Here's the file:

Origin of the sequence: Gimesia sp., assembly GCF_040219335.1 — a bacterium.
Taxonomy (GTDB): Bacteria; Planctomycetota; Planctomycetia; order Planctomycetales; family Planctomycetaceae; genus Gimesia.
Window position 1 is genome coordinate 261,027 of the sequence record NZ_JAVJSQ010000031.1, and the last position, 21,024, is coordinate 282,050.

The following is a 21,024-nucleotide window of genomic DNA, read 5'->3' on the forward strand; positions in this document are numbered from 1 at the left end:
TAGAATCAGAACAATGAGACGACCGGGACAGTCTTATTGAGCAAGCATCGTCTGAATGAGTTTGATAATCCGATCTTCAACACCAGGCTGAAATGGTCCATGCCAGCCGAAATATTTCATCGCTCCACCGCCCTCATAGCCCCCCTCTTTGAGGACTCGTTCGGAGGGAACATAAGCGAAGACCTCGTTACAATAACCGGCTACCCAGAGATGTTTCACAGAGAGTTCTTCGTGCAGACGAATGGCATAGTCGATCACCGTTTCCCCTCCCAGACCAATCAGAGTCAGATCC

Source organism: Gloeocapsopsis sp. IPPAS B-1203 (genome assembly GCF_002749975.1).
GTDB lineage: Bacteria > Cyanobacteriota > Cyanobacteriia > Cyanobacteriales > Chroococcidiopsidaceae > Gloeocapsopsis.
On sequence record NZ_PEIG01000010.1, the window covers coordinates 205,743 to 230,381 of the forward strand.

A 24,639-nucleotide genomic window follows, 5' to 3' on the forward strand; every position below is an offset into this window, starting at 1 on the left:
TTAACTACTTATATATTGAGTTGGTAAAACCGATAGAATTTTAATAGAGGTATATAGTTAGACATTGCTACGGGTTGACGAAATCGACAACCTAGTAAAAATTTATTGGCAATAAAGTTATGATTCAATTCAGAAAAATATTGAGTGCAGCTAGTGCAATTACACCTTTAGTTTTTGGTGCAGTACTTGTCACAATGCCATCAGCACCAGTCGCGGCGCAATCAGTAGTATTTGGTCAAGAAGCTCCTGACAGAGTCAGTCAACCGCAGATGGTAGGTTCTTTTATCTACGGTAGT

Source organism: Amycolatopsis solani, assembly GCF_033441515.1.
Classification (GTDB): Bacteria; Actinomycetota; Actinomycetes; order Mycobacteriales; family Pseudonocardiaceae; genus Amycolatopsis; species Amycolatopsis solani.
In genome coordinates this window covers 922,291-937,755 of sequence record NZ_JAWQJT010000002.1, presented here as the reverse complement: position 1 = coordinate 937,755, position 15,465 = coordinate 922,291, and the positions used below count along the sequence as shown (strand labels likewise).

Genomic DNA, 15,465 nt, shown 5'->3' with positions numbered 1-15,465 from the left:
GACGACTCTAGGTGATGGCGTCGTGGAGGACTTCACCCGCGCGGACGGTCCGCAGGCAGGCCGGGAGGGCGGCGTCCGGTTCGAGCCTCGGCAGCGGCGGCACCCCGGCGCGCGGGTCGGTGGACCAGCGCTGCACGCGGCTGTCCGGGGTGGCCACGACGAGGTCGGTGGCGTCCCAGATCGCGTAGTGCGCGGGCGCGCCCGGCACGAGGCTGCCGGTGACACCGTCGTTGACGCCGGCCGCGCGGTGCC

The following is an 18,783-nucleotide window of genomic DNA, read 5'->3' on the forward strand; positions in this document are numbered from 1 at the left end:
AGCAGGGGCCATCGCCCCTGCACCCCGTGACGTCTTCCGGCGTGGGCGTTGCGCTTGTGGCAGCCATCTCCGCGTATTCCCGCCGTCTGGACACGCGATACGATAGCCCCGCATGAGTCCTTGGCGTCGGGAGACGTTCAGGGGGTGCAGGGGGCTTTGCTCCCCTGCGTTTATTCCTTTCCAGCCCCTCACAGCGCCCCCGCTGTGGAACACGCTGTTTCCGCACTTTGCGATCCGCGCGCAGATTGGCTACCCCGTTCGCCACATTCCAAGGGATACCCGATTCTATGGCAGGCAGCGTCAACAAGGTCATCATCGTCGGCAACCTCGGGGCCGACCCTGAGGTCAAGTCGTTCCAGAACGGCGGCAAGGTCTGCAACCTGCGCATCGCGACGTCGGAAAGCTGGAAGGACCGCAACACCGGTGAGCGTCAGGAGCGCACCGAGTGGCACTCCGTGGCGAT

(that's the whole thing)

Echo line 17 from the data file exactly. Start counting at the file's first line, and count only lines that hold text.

AGCAGGGGCCATCGCCCCTGCACCCCGTGACGTCTTCCGGCGTGGGCGTTGCGCTTGTGGCAGCCATCTCCGCGTATTCCCGCCGTCTGGACACGCGATACGATAGCCCCGCATGAGTCCTTGGCGTCGGGAGACGTTCAGGGGGTGCAGGGGGCTTTGCTCCCCTGCGTTTATTCCTTTCCAGCCCCTCACAGCGCCCCCGCTGTGGAACACGCTGTTTCCGCACTTTGCGATCCGCGCGCAGATTGGCTACCCCGTTCGCCACATTCCAAGGGATACCCGATTCTATGGCAGGCAGCGTCAACAAGGTCATCATCGTCGGCAACCTCGGGGCCGACCCTGAGGTCAAGTCGTTCCAGAACGGCGGCAAGGTCTGCAACCTGCGCATCGCGACGTCGGAAAGCTGGAAGGACCGCAACACCGGTGAGCGTCAGGAGCGCACCGAGTGGCACTCCGTGGCGAT